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    What to the Negro is the 4th of July?

    We will gather at Rokeby Museum at 3:00 pm on Sunday, July 3 to join together in a community reading of Frederick Doulgass’s most famous speech. Asked to deliver a 4th of July oration, Douglass refused. Instead, he delivered his powerful… Read More

  • Quaker Made

    Quaker Made: Vermont Furniture, 1820–1835

    Quaker Made: Vermont Furniture, 1820–1835 presents a unique collection of furniture crafted by Quaker cabinetmaker Stephen Foster Stevens, along with his account books, photographs, and other personal items. Born to Quaker parents and trained by another Friend, Stevens… Read More

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    Free & Safe: The Underground Railroad in Vermont

    This stunning new exhibit chronicles the stories of Simon and Jesse, two fugitives from slavery who found shelter at Rokeby in the 1830s. Free & Safe traces their stories from slavery to freedom, introduces the abolitionist Robinsons who called Rokeby… Read More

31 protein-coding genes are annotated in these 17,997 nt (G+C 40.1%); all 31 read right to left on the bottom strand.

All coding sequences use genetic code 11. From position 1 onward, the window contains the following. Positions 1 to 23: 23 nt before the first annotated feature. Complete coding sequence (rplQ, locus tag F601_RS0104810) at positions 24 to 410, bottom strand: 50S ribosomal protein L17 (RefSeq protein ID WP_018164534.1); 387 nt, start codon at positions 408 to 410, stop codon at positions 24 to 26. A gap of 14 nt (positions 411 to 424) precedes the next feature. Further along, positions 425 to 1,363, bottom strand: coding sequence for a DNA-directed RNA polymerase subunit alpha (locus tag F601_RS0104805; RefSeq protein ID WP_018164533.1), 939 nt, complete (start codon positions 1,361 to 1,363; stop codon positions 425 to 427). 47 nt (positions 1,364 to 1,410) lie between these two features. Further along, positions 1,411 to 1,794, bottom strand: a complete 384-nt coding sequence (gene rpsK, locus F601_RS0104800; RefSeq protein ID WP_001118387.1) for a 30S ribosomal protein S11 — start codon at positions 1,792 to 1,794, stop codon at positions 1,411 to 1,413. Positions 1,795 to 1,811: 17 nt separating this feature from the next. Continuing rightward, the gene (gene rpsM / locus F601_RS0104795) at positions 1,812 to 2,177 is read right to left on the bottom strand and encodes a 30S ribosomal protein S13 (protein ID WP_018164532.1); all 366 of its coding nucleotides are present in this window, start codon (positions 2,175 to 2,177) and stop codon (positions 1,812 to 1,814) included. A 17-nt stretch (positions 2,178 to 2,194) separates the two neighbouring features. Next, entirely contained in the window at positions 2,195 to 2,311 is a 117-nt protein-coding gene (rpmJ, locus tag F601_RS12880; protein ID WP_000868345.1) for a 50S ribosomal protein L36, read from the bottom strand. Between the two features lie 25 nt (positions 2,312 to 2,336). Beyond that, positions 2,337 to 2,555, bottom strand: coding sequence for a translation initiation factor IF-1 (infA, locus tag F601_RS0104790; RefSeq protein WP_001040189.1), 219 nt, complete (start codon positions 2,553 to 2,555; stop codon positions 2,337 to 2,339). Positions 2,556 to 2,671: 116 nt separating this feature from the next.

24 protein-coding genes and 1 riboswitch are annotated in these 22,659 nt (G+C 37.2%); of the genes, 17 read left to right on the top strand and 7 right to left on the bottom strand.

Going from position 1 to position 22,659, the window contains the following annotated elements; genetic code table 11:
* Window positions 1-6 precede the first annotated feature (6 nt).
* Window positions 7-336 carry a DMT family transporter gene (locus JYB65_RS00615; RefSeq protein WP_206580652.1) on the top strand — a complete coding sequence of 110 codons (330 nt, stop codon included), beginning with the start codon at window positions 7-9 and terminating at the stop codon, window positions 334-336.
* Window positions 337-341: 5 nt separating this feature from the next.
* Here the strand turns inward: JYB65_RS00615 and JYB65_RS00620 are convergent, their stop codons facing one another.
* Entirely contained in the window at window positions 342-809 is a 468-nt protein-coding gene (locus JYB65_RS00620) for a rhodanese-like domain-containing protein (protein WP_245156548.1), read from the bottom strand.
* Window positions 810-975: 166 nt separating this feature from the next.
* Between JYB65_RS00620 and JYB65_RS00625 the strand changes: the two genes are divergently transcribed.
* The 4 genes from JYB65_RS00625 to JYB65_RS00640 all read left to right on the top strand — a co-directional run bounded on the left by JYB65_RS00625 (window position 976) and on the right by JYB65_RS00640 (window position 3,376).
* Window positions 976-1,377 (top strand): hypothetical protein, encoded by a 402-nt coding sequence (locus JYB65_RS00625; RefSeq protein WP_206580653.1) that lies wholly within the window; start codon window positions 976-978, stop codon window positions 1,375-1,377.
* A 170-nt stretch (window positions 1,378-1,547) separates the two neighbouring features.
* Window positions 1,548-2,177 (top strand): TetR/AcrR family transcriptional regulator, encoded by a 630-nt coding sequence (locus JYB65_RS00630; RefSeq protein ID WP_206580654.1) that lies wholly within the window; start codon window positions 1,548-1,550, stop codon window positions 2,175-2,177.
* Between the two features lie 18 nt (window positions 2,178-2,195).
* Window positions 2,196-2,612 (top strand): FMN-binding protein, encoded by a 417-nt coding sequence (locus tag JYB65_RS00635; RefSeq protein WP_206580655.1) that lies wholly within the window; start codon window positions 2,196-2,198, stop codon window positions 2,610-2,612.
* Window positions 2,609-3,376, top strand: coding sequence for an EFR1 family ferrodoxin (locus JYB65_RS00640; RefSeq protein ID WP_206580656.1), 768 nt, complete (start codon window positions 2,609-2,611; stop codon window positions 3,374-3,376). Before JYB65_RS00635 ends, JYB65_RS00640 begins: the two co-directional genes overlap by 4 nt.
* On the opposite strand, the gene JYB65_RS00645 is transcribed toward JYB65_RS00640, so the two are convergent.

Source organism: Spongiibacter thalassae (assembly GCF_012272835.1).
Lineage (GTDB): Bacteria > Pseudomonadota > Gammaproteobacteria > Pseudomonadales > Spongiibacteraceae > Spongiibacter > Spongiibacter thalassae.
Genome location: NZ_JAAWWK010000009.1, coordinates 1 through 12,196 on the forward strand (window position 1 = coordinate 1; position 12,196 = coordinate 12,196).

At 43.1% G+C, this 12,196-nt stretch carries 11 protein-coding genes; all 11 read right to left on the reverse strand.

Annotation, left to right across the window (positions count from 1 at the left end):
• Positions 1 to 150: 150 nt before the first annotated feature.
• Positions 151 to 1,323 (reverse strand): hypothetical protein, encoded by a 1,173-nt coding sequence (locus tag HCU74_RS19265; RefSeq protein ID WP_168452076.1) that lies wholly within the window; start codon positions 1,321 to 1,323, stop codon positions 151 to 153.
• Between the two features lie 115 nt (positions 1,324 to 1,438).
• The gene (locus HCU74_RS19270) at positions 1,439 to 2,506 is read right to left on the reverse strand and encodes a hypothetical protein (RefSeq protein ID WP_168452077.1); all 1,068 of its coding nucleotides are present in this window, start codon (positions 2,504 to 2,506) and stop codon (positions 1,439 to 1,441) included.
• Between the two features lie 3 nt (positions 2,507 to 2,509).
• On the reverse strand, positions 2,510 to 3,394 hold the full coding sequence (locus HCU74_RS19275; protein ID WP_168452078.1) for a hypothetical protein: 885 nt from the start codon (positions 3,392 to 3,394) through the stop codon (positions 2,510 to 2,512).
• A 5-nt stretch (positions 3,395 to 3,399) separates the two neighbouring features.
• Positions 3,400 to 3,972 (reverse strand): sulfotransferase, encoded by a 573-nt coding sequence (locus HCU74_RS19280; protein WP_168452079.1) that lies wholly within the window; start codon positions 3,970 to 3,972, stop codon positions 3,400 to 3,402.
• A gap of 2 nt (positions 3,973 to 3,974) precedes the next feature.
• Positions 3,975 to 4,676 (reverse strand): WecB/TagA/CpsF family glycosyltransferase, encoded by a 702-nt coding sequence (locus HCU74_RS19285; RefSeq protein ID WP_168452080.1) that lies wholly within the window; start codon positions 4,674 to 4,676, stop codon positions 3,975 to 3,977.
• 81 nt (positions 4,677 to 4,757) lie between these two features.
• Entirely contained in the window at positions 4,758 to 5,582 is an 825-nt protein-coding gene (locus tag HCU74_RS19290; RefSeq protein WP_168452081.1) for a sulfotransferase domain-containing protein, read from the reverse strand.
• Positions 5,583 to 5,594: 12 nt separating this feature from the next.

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    The House

    We take our cues from the Robinsons when sharing the site with visitors, especially on the house tour. As Quakers, the Robinsons were subject to the “testimony of simplicity,” which dictated plainness in language, dress, and household furnishings…. Read More


Rokeby Museum presents a nationally significant Underground Railroad story tucked inside a quintessential Vermont experience.
A major new exhibit — Free & Safe: The Underground Railroad in Vermont — brings the Underground Railroad vividly to life. Focused on Simon and Jesse, two fugitives from slavery who found shelter here in the 1830s, the exhibit traces their stories from slavery to freedom, introduces the abolitionist Robinson family who called Rokeby home, and explores the turbulent decades leading up to the Civil War. The historic house — fully furnished with 200 years of domestic belongings — provides an intimate glimpse into the family’s life through four generations. Once a thriving Merino sheep farm, Rokeby retains nine historic farm buildings filled with agricultural artifacts. Acres of pastoral landscape dotted with old wells, stone walls, and historic orchards invite a leisurely stroll or a hike up the trail. Picnic tables accommodate lunch outdoors.